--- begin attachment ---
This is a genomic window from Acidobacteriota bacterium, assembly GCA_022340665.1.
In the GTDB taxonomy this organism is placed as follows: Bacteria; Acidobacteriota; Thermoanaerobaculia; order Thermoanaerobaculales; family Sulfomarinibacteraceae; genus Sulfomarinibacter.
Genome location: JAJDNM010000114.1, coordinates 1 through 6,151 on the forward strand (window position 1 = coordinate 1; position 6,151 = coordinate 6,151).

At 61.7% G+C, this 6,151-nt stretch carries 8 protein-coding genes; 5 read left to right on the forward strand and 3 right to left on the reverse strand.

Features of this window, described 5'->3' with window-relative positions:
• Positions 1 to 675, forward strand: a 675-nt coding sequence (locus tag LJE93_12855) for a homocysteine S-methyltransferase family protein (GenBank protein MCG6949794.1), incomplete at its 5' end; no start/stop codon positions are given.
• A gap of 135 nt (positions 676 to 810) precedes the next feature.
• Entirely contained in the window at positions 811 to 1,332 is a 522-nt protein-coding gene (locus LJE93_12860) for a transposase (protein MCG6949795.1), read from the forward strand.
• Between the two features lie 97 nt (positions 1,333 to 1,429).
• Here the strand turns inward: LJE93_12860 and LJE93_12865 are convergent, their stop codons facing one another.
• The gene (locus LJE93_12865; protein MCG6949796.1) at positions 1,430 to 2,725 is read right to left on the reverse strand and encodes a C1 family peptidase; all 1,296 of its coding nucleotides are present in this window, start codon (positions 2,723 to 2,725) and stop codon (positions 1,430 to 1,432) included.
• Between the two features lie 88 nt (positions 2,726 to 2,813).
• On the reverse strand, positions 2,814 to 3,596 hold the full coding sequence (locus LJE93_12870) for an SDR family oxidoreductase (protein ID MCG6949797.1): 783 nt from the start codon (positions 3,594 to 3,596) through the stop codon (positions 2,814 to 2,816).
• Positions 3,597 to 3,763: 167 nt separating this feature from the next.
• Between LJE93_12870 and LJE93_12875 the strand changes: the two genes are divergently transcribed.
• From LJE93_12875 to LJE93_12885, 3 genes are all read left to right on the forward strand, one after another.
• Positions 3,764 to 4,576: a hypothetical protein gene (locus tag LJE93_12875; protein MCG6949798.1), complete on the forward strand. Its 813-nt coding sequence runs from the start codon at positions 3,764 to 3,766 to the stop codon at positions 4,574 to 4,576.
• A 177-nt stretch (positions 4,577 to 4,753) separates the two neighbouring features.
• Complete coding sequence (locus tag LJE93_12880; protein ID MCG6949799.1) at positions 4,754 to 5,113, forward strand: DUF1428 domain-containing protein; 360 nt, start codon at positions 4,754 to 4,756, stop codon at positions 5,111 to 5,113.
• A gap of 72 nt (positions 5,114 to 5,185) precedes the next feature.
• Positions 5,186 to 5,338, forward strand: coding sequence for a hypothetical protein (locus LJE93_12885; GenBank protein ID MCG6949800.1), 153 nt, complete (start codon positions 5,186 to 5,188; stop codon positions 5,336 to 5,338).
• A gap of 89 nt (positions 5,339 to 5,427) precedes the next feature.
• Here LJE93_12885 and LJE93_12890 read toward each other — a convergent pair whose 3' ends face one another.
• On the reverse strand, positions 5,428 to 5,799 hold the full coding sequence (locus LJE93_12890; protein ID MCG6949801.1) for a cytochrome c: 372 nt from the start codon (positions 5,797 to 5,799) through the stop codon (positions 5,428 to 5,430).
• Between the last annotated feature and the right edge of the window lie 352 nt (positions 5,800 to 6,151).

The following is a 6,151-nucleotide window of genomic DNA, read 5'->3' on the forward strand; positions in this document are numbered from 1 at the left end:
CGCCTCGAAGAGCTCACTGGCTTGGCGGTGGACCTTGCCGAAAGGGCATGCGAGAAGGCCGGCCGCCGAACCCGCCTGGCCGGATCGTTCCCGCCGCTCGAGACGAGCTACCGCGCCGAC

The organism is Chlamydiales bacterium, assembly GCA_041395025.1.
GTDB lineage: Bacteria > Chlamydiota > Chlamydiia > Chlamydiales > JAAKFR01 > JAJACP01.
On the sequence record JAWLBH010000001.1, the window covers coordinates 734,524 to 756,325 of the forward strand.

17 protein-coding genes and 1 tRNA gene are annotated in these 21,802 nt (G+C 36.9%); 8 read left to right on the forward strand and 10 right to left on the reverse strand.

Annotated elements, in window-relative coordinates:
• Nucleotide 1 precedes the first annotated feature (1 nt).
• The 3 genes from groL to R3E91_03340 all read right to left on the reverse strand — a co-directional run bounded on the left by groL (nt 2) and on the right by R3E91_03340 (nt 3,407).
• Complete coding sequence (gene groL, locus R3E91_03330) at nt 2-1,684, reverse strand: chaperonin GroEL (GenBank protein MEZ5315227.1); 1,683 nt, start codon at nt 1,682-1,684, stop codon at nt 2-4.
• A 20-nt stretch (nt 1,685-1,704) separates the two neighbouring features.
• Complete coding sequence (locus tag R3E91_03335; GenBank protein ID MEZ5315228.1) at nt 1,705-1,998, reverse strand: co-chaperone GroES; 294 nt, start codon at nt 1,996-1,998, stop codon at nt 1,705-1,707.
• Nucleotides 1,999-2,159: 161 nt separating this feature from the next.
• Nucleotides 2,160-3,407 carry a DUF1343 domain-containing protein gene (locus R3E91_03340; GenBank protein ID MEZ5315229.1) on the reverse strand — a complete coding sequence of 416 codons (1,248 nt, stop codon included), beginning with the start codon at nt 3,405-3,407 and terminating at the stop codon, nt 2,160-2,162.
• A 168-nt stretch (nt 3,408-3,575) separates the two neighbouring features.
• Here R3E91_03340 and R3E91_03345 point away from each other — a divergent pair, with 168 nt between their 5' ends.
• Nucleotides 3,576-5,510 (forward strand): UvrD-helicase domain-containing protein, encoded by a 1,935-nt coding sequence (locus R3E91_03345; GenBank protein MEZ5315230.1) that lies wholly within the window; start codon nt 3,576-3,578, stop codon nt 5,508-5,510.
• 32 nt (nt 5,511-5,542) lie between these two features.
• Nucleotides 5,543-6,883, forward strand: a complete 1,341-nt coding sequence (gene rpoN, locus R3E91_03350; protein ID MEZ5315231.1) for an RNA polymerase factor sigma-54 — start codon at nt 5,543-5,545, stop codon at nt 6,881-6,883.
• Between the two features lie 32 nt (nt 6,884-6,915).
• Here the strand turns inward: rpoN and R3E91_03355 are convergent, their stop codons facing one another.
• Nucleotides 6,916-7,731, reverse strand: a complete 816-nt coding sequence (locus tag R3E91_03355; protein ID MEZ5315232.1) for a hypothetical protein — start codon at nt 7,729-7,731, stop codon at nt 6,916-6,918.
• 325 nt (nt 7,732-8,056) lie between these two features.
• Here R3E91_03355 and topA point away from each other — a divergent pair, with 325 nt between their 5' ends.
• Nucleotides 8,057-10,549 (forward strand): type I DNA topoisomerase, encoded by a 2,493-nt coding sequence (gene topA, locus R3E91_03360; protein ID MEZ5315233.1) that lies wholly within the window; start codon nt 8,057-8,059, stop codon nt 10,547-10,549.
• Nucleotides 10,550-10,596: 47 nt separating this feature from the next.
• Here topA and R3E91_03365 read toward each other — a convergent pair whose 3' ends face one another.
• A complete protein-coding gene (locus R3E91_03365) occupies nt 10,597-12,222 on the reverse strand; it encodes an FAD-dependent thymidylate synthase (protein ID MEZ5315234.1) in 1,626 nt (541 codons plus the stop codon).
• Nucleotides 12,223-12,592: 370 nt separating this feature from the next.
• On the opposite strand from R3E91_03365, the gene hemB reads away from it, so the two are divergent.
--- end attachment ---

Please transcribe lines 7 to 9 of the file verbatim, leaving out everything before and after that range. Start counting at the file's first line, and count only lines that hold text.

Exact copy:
• A gap of 135 nt (positions 676 to 810) precedes the next feature.
• Entirely contained in the window at positions 811 to 1,332 is a 522-nt protein-coding gene (locus LJE93_12860) for a transposase (protein MCG6949795.1), read from the forward strand.
• Between the two features lie 97 nt (positions 1,333 to 1,429).